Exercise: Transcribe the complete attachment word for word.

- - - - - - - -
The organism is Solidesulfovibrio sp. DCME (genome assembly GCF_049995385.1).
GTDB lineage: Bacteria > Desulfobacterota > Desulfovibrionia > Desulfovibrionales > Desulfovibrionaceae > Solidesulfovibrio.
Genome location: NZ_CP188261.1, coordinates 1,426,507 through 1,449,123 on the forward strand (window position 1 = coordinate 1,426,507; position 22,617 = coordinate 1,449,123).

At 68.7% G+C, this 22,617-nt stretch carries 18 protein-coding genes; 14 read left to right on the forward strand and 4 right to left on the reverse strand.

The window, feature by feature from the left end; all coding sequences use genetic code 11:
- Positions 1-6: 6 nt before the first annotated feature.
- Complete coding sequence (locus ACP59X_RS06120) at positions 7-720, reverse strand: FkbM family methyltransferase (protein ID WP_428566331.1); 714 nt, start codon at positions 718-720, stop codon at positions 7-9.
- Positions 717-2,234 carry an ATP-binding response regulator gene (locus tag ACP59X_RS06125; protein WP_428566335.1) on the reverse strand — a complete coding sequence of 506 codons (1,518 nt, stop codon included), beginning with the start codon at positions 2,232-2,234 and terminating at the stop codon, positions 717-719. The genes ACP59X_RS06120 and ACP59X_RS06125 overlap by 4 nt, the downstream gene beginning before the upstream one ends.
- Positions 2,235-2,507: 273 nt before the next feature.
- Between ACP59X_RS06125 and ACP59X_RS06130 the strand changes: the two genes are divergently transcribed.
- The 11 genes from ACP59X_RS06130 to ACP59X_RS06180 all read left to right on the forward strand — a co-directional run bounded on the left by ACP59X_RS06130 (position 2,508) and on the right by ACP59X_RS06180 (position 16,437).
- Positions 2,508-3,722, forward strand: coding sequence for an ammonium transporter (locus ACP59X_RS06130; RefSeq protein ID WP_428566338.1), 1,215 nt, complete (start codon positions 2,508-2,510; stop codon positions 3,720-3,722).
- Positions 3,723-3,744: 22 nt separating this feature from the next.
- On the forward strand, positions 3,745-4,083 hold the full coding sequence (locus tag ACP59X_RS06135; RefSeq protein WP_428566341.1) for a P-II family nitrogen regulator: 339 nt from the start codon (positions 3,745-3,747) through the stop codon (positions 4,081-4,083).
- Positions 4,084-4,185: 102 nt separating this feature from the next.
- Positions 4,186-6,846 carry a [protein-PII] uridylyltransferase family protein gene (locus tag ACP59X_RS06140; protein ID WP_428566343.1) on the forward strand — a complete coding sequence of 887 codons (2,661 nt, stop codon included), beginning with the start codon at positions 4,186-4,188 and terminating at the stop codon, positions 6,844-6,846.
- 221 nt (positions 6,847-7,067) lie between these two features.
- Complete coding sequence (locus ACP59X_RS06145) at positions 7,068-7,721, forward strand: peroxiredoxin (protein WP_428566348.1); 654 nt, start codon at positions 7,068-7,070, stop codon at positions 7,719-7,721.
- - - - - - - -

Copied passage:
The organism is Solidesulfovibrio sp. DCME (genome assembly GCF_049995385.1).
GTDB lineage: Bacteria > Desulfobacterota > Desulfovibrionia > Desulfovibrionales > Desulfovibrionaceae > Solidesulfovibrio.
Genome location: NZ_CP188261.1, coordinates 1,426,507 through 1,449,123 on the forward strand (window position 1 = coordinate 1,426,507; position 22,617 = coordinate 1,449,123).

At 68.7% G+C, this 22,617-nt stretch carries 18 protein-coding genes; 14 read left to right on the forward strand and 4 right to left on the reverse strand.

The window, feature by feature from the left end; all coding sequences use genetic code 11:
- Positions 1-6: 6 nt before the first annotated feature.
- Complete coding sequence (locus ACP59X_RS06120) at positions 7-720, reverse strand: FkbM family methyltransferase (protein ID WP_428566331.1); 714 nt, start codon at positions 718-720, stop codon at positions 7-9.
- Positions 717-2,234 carry an ATP-binding response regulator gene (locus tag ACP59X_RS06125; protein WP_428566335.1) on the reverse strand — a complete coding sequence of 506 codons (1,518 nt, stop codon included), beginning with the start codon at positions 2,232-2,234 and terminating at the stop codon, positions 717-719. The genes ACP59X_RS06120 and ACP59X_RS06125 overlap by 4 nt, the downstream gene beginning before the upstream one ends.
- Positions 2,235-2,507: 273 nt before the next feature.
- Between ACP59X_RS06125 and ACP59X_RS06130 the strand changes: the two genes are divergently transcribed.
- The 11 genes from ACP59X_RS06130 to ACP59X_RS06180 all read left to right on the forward strand — a co-directional run bounded on the left by ACP59X_RS06130 (position 2,508) and on the right by ACP59X_RS06180 (position 16,437).
- Positions 2,508-3,722, forward strand: coding sequence for an ammonium transporter (locus ACP59X_RS06130; RefSeq protein ID WP_428566338.1), 1,215 nt, complete (start codon positions 2,508-2,510; stop codon positions 3,720-3,722).
- Positions 3,723-3,744: 22 nt separating this feature from the next.
- On the forward strand, positions 3,745-4,083 hold the full coding sequence (locus tag ACP59X_RS06135; RefSeq protein WP_428566341.1) for a P-II family nitrogen regulator: 339 nt from the start codon (positions 3,745-3,747) through the stop codon (positions 4,081-4,083).
- Positions 4,084-4,185: 102 nt separating this feature from the next.
- Positions 4,186-6,846 carry a [protein-PII] uridylyltransferase family protein gene (locus tag ACP59X_RS06140; protein ID WP_428566343.1) on the forward strand — a complete coding sequence of 887 codons (2,661 nt, stop codon included), beginning with the start codon at positions 4,186-4,188 and terminating at the stop codon, positions 6,844-6,846.
- 221 nt (positions 6,847-7,067) lie between these two features.
- Complete coding sequence (locus ACP59X_RS06145) at positions 7,068-7,721, forward strand: peroxiredoxin (protein WP_428566348.1); 654 nt, start codon at positions 7,068-7,070, stop codon at positions 7,719-7,721.